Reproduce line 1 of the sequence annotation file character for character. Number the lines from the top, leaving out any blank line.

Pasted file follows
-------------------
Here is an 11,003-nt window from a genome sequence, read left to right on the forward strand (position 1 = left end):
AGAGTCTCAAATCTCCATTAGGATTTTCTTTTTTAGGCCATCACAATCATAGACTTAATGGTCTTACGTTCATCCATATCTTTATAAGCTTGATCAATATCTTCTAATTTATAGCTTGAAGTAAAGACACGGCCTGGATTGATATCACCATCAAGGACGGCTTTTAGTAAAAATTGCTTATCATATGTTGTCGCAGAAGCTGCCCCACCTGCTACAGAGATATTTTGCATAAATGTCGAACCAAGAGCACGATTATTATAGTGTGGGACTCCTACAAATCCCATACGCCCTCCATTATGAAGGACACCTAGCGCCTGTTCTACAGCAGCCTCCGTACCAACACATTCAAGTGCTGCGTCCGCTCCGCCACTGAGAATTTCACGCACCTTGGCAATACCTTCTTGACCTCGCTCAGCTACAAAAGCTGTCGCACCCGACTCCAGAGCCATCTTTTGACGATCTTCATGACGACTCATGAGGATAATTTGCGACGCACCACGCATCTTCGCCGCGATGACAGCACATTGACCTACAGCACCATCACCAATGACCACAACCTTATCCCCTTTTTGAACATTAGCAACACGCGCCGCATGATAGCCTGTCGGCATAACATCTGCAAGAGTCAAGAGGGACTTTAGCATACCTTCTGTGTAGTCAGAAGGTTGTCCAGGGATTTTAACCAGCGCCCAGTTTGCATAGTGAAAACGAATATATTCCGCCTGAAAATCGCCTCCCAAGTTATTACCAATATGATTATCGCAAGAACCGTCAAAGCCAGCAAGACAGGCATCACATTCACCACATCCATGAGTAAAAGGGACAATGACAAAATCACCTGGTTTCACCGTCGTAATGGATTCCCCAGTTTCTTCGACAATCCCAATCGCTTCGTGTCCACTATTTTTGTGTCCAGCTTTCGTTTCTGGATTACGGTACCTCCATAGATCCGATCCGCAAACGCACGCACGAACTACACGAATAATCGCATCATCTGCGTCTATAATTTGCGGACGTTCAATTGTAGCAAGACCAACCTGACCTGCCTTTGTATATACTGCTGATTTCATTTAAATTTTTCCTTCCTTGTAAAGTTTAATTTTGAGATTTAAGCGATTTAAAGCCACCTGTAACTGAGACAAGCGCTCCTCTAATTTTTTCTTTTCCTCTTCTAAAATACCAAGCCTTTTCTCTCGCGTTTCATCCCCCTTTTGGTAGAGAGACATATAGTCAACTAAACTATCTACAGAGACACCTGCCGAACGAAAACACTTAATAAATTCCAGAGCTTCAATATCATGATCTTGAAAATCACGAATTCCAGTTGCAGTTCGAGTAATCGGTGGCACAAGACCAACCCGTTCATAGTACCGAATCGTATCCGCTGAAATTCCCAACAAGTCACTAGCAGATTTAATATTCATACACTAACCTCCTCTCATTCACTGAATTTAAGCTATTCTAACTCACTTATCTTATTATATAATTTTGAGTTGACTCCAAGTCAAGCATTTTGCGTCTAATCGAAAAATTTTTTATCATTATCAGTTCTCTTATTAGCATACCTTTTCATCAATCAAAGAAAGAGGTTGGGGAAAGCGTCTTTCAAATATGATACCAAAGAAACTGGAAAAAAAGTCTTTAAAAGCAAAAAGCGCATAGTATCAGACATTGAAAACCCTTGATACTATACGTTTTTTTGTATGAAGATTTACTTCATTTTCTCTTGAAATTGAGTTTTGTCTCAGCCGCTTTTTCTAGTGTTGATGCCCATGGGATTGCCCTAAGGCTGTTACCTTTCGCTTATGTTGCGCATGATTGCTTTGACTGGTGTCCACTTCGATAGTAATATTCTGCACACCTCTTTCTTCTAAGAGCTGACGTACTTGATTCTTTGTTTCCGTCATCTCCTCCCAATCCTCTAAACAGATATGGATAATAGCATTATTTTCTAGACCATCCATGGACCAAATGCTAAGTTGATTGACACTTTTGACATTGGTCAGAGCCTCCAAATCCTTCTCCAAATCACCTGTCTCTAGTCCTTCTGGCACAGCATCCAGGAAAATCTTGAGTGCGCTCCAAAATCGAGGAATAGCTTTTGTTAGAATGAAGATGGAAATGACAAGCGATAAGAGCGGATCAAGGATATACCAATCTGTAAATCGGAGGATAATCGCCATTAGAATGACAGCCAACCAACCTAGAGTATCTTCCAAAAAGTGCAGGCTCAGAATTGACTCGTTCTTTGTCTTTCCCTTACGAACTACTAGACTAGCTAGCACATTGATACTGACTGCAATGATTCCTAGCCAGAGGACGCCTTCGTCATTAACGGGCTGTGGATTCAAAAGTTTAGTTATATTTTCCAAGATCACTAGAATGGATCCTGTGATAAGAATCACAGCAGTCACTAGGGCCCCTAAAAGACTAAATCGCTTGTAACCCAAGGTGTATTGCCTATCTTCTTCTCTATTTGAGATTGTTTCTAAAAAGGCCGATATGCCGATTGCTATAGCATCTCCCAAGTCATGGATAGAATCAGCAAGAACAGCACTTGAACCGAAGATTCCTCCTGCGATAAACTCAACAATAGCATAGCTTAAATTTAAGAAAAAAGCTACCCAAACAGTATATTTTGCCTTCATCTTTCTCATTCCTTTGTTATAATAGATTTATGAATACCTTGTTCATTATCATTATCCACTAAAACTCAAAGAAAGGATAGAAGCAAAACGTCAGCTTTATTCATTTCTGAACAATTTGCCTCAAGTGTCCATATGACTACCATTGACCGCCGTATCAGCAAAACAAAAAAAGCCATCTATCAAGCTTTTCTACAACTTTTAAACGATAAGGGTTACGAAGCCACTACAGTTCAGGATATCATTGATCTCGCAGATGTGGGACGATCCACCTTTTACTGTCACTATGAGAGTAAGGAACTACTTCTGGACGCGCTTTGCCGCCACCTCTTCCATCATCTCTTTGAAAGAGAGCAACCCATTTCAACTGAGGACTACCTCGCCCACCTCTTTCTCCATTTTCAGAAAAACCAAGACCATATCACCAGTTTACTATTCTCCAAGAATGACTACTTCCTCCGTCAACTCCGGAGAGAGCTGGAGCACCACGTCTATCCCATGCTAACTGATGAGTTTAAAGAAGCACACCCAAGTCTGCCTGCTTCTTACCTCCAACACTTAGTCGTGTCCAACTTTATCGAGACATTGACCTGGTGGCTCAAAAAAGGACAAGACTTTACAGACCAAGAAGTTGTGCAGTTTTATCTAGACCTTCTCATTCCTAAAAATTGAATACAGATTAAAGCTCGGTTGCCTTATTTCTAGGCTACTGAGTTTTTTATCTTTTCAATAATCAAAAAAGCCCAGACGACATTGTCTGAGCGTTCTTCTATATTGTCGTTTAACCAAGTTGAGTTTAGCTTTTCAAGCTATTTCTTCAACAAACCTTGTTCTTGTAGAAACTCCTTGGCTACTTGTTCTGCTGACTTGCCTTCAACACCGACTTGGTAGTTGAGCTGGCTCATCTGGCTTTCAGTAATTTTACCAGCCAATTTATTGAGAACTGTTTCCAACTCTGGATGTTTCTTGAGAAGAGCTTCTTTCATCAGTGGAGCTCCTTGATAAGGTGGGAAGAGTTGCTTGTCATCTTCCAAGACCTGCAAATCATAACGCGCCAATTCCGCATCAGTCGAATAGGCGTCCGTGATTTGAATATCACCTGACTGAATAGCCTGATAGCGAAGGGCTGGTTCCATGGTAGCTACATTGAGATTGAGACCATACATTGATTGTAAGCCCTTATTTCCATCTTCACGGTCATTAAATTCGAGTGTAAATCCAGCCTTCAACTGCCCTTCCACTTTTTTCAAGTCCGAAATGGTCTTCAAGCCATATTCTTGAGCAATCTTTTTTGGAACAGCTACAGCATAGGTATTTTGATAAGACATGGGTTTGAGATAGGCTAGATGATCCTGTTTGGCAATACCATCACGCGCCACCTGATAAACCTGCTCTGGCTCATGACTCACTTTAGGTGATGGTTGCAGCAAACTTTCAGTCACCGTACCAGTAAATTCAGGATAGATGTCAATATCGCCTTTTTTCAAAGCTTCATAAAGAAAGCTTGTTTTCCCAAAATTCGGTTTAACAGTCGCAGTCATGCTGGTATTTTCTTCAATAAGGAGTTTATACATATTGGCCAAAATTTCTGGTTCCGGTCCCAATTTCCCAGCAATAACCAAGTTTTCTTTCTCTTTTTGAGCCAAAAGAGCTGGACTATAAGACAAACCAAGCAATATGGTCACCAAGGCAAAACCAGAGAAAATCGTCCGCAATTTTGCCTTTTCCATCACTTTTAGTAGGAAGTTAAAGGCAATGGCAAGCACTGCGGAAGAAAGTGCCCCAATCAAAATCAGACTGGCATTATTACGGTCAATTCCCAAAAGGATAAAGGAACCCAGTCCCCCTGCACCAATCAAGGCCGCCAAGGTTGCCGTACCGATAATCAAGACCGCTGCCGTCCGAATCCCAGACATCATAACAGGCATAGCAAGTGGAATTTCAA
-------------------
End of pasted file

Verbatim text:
Here is an 11,003-nt window from a genome sequence, read left to right on the forward strand (position 1 = left end):